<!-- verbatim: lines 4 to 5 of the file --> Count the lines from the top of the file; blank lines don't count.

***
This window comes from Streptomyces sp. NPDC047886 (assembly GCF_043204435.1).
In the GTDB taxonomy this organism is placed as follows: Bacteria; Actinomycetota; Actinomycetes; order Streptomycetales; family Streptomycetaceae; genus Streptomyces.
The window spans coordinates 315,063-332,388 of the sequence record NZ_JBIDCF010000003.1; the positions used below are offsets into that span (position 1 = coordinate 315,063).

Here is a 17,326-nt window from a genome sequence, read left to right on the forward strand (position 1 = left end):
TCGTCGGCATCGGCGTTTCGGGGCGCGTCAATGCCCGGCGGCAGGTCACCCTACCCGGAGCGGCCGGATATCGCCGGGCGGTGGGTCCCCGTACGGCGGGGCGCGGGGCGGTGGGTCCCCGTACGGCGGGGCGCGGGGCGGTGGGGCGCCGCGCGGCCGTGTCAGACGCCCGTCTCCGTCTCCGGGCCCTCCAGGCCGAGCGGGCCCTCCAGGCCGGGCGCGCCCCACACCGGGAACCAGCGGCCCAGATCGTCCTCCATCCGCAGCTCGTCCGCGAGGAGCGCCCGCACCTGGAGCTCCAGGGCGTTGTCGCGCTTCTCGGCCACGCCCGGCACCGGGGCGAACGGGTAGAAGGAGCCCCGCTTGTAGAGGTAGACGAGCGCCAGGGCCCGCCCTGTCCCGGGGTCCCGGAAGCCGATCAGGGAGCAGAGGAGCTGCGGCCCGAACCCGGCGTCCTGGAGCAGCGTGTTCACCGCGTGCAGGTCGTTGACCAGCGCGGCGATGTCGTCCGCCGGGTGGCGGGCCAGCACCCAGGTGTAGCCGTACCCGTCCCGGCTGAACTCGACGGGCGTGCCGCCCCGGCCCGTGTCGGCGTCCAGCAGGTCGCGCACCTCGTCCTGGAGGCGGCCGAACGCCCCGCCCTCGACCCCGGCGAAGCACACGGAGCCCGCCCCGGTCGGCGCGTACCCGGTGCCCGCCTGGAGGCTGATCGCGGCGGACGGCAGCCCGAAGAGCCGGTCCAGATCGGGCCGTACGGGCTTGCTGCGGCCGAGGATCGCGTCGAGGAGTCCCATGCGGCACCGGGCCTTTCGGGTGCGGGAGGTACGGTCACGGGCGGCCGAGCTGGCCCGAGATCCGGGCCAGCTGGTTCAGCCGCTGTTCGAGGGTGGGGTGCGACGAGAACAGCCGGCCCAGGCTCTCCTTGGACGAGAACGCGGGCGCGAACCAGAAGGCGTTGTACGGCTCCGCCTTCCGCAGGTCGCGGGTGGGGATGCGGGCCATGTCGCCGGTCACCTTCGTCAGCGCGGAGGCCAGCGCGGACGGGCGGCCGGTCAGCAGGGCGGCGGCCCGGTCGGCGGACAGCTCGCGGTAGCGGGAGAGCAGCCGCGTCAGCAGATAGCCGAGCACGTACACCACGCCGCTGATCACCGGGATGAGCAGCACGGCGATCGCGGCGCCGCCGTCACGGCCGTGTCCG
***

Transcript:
Here is a 17,326-nt window from a genome sequence, read left to right on the forward strand (position 1 = left end):
TCGTCGGCATCGGCGTTTCGGGGCGCGTCAATGCCCGGCGGCAGGTCACCCTACCCGGAGCGGCCGGATATCGCCGGGCGGTGGGTCCCCGTACGGCGGGGCGCGGGGCGGTGGGTCCCCGTACGGCGGGGCGCGGGGCGGTGGGGCGCCGCGCGGCCGTGTCAGACGCCCGTCTCCGTCTCCGGGCCCTCCAGGCCGAGCGGGCCCTCCAGGCCGGGCGCGCCCCACACCGGGAACCAGCGGCCCAGATCGTCCTCCATCCGCAGCTCGTCCGCGAGGAGCGCCCGCACCTGGAGCTCCAGGGCGTTGTCGCGCTTCTCGGCCACGCCCGGCACCGGGGCGAACGGGTAGAAGGAGCCCCGCTTGTAGAGGTAGACGAGCGCCAGGGCCCGCCCTGTCCCGGGGTCCCGGAAGCCGATCAGGGAGCAGAGGAGCTGCGGCCCGAACCCGGCGTCCTGGAGCAGCGTGTTCACCGCGTGCAGGTCGTTGACCAGCGCGGCGATGTCGTCCGCCGGGTGGCGGGCCAGCACCCAGGTGTAGCCGTACCCGTCCCGGCTGAACTCGACGGGCGTGCCGCCCCGGCCCGTGTCGGCGTCCAGCAGGTCGCGCACCTCGTCCTGGAGGCGGCCGAACGCCCCGCCCTCGACCCCGGCGAAGCACACGGAGCCCGCCCCGGTCGGCGCGTACCCGGTGCCCGCCTGGAGGCTGATCGCGGCGGACGGCAGCCCGAAGAGCCGGTCCAGATCGGGCCGTACGGGCTTGCTGCGGCCGAGGATCGCGTCGAGGAGTCCCATGCGGCACCGGGCCTTTCGGGTGCGGGAGGTACGGTCACGGGCGGCCGAGCTGGCCCGAGATCCGGGCCAGCTGGTTCAGCCGCTGTTCGAGGGTGGGGTGCGACGAGAACAGCCGGCCCAGGCTCTCCTTGGACGAGAACGCGGGCGCGAACCAGAAGGCGTTGTACGGCTCCGCCTTCCGCAGGTCGCGGGTGGGGATGCGGGCCATGTCGCCGGTCACCTTCGTCAGCGCGGAGGCCAGCGCGGACGGGCGGCCGGTCAGCAGGGCGGCGGCCCGGTCGGCGGACAGCTCGCGGTAGCGGGAGAGCAGCCGCGTCAGCAGATAGCCGAGCACGTACACCACGCCGCTGATCACCGGGATGAGCAGCACGGCGATCGCGGCGCCGCCGTCACGGCCGTGTCCG